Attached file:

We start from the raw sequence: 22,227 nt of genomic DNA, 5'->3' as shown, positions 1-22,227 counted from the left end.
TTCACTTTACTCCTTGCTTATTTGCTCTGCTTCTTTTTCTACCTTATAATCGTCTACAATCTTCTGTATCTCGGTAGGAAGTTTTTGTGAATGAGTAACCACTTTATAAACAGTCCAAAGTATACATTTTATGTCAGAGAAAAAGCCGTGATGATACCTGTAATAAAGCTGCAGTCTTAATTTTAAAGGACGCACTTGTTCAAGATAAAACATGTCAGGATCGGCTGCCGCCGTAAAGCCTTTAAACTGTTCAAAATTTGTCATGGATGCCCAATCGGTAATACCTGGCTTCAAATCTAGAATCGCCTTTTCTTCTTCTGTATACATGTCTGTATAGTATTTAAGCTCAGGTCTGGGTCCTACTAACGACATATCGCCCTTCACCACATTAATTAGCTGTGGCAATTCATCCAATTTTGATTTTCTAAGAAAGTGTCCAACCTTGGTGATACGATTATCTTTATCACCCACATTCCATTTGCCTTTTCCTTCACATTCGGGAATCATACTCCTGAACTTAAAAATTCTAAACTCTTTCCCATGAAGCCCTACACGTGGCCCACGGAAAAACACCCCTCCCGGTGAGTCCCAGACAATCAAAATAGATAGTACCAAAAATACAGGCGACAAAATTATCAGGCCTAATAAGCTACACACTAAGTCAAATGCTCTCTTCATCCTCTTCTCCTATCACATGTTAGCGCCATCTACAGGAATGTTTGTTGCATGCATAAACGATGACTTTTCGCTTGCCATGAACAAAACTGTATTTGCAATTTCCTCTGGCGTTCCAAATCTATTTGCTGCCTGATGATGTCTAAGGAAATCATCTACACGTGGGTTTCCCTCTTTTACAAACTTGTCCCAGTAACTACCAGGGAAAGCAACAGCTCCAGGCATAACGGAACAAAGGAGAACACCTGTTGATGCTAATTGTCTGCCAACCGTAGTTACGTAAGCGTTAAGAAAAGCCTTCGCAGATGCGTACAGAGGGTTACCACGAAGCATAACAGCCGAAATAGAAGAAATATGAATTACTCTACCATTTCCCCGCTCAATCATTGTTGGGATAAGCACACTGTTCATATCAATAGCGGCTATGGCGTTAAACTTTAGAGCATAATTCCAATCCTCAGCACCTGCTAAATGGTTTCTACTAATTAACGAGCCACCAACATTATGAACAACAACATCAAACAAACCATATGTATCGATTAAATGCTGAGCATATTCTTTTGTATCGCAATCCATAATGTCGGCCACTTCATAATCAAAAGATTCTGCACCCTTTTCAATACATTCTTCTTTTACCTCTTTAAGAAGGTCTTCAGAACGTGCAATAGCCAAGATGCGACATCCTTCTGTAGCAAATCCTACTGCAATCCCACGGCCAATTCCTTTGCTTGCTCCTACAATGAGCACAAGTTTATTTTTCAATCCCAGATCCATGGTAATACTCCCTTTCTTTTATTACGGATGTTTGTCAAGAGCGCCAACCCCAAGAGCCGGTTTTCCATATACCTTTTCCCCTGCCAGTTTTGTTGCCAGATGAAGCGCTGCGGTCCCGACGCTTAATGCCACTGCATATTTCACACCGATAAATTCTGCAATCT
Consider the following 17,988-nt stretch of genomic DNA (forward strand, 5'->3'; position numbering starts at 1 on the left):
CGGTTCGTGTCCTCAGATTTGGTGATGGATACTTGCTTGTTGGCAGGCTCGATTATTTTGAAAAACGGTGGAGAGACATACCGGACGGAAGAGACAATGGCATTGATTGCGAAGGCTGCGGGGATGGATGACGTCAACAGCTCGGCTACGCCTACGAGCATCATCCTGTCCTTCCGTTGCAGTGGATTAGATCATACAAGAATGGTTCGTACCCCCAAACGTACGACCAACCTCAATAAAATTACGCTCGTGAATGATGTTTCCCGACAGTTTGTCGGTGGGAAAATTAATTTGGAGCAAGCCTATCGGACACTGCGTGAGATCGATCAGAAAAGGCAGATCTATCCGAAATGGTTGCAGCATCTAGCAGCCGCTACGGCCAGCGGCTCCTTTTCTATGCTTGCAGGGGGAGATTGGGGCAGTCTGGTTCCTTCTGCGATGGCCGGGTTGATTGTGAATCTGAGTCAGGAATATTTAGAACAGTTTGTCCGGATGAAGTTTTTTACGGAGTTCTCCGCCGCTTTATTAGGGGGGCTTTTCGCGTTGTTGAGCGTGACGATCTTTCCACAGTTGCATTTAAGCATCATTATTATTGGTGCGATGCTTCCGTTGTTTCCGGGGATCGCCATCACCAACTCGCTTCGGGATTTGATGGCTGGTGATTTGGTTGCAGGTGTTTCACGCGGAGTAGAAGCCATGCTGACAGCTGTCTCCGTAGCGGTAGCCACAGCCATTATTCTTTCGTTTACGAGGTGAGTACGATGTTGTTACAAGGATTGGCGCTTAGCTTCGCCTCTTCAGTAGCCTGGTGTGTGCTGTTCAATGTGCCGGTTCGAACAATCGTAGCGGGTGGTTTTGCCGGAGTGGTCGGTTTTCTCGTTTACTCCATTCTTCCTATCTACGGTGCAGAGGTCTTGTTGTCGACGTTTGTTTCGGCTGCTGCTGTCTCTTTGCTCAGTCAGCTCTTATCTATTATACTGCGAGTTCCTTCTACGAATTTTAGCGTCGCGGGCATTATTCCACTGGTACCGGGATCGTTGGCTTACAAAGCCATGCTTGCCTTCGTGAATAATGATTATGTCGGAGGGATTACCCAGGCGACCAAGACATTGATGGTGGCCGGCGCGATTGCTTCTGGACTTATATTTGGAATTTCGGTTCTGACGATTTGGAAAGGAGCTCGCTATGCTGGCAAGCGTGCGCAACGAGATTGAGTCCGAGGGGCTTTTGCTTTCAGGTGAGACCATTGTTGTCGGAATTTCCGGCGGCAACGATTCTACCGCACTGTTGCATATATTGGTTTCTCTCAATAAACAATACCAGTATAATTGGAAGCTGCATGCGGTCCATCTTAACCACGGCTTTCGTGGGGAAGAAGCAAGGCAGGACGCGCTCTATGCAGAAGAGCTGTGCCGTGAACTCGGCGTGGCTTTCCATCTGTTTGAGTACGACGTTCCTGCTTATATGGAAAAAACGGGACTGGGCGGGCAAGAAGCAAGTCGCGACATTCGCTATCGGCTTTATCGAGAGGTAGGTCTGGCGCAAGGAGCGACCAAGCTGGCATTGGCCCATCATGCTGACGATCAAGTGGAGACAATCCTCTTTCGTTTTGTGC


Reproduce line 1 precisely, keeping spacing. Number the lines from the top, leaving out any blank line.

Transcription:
We start from the raw sequence: 22,227 nt of genomic DNA, 5'->3' as shown, positions 1-22,227 counted from the left end.